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Meeting the challenges set by the Cancer Taskforce – Professor Sean Duffy

NHS England’s National Clinical Director for Cancer, Sean Duffy, reflects on the publication of the report of the Independent Cancer Taskforce, and looks ahead to how its recommendations will be taken forward:

I was privileged to be involved in helping produce the Independent Cancer Taskforce report, Achieving World-Class Cancer Outcomes: A Strategy for England, which was published in July.

The report sets out a powerful vision for cancer services in England over the next five years.

Despite the improvements in survival we’ve made over the last 40 years, we often still lag behind the best in the world. The Taskforce offers an opportunity to take a step back and consider what really needs to happen for us to begin achieving truly world-class cancer outcomes.

Over six months, the Taskforce brought together doctors, policy makers, academics and patients in more than 100 engagement events. We listened to the concerns of those with cancer and their families, and heard the latest evidence and clinical advice on how best to tackle the challenges we face.

The report outlines six strategic priorities we need to focus on to bring our cancer services up to the standard of the best. These strategic priorities give NHS England a clear underlying direction to underpin all of our work on cancer.

Prevention and Public Health:

As outlined in the Five-Year Forward View (FYFV), a clear focus on prevention is crucial to the future of the health service. Cancer is no different – 40% of cancers are considered preventable by making changes to our environment or lifestyles.

The Department of Health will be producing a new tobacco control strategy to lay out how we can tackle this, but action will increasingly be needed on alcohol, obesity and physical activity to reduce the number of preventable cancers.

Earlier diagnosis:

The earlier we diagnose cancer, the more likely it is to be cured. Earlier diagnosis of cancer is a long-standing priority for NHS England.  The taskforce has made some bold suggestions to take our efforts on to the next stage. We will need to include both faster diagnosis of people with symptoms and continuing to test and share learning on new models for earlier diagnosis.

Parity of patient experience:

The report presents us with an opportunity to revolutionise cancer patient experience. Too often, patient experience is not considered as a high priority when we talk about and design cancer services. The Taskforce rightly puts the experience of the patient front and centre of any conversation about improving cancer services.

Support for people living with and beyond cancer:

More people are now surviving cancer than ever before. This presents new challenges, as we ensure that patients receive the follow-up care and support they need to return to normal life. We will be speeding up the roll-out of the recovery package – a set of interventions designed to ensure a person centred approach to care – as part of achieving this.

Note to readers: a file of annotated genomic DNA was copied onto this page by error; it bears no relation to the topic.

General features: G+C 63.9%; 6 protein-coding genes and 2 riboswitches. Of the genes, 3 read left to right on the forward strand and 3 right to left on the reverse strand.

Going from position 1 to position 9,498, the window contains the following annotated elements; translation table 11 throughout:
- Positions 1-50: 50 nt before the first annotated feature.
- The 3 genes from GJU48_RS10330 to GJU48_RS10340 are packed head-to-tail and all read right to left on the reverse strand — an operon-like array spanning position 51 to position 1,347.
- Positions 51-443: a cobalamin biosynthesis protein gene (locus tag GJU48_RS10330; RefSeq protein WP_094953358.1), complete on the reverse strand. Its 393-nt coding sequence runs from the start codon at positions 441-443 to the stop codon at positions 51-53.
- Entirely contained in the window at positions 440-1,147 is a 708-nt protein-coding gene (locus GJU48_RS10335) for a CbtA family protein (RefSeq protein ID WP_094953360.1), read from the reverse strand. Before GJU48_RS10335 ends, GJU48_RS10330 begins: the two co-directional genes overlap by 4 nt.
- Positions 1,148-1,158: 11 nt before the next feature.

Invest to deliver a high-quality, modern service:

There is no doubt that we can still achieve a lot by spending the money we have more effectively, and ensuring that we have the right services,  facilities and people to deliver a top quality service. We will be looking at how we best meet the challenges set out in the report – for example, replacing and updating radiotherapy equipment, finding a sustainable solution for access to new cancer treatments, and making the most of the opportunities from molecular diagnostics.

Overhaul processes for commissioning, accountability and provision:

The strategy raises some interesting ideas about how we can better organise our services, from national oversight right down to local delivery. There are interesting suggestions about devolving budgets to local areas, trialling ‘lead providers’ of care, and strengthening oversight at the top of the system. We are committed to working in partnership to drive forward and explore the opportunities in these innovations to deliver better outcomes for patients.

Cancer outcomes in England have seen dramatic improvements. But we cannot rest on our laurels. This report lays down a significant challenge to NHS England and the wider health and care system to up our game. Over the coming months, we’ll be setting out how we can all work together to deliver the changes set out by the Taskforce.

For now, I would encourage you to read the report, share it with others, talk about it with your colleagues, think about the changes you can make in your own areas of work, and join us in making the step-change needed to achieve world-class cancer outcomes.


Sean Duffy, National Clinical Director for CancerSean Duffy is the National Clinical Director for Cancer. Professor Duffy is also a clinical academic gynaecologist based at the University of Leeds with his clinical practice at the city’s St James’s Hospital. His medical expertise is in endometrial cancer and he has an international reputation in the field of endoscopy surgery and training.

He has had senior academic experience in laboratory and health services research and has had national and regional responsibilities for undergraduate and postgraduate education in obstetrics and gynaecology with senior roles in the Royal College of Obstetrics and Gynaecology and the University of Leeds. For the eight years before he was appointed National Clinical Director for Cancer, he was leading the Yorkshire Cancer Network as medical director and over the last four as director as well.

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